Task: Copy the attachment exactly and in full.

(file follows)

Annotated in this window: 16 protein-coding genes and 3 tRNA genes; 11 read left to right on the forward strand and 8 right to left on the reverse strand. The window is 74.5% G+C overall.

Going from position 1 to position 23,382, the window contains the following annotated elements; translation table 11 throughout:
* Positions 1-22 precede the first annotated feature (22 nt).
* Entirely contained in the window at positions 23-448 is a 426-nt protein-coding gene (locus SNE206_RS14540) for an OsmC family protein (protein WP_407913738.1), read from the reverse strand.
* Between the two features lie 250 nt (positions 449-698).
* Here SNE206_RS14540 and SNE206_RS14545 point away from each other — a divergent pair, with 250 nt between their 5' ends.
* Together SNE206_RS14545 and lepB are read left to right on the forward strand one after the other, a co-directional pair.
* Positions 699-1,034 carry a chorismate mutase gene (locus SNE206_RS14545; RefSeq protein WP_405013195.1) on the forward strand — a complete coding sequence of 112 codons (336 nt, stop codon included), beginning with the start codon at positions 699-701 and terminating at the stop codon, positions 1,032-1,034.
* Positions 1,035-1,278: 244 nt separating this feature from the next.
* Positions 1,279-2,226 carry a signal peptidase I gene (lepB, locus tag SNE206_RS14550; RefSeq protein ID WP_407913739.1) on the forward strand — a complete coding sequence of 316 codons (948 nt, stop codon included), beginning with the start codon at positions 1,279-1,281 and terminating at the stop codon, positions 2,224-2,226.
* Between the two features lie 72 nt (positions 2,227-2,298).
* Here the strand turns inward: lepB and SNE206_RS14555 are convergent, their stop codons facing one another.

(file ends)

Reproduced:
Annotated in this window: 16 protein-coding genes and 3 tRNA genes; 11 read left to right on the forward strand and 8 right to left on the reverse strand. The window is 74.5% G+C overall.

Going from position 1 to position 23,382, the window contains the following annotated elements; translation table 11 throughout:
* Positions 1-22 precede the first annotated feature (22 nt).
* Entirely contained in the window at positions 23-448 is a 426-nt protein-coding gene (locus SNE206_RS14540) for an OsmC family protein (protein WP_407913738.1), read from the reverse strand.
* Between the two features lie 250 nt (positions 449-698).
* Here SNE206_RS14540 and SNE206_RS14545 point away from each other — a divergent pair, with 250 nt between their 5' ends.
* Together SNE206_RS14545 and lepB are read left to right on the forward strand one after the other, a co-directional pair.
* Positions 699-1,034 carry a chorismate mutase gene (locus SNE206_RS14545; RefSeq protein WP_405013195.1) on the forward strand — a complete coding sequence of 112 codons (336 nt, stop codon included), beginning with the start codon at positions 699-701 and terminating at the stop codon, positions 1,032-1,034.
* Positions 1,035-1,278: 244 nt separating this feature from the next.
* Positions 1,279-2,226 carry a signal peptidase I gene (lepB, locus tag SNE206_RS14550; RefSeq protein ID WP_407913739.1) on the forward strand — a complete coding sequence of 316 codons (948 nt, stop codon included), beginning with the start codon at positions 1,279-1,281 and terminating at the stop codon, positions 2,224-2,226.
* Between the two features lie 72 nt (positions 2,227-2,298).
* Here the strand turns inward: lepB and SNE206_RS14555 are convergent, their stop codons facing one another.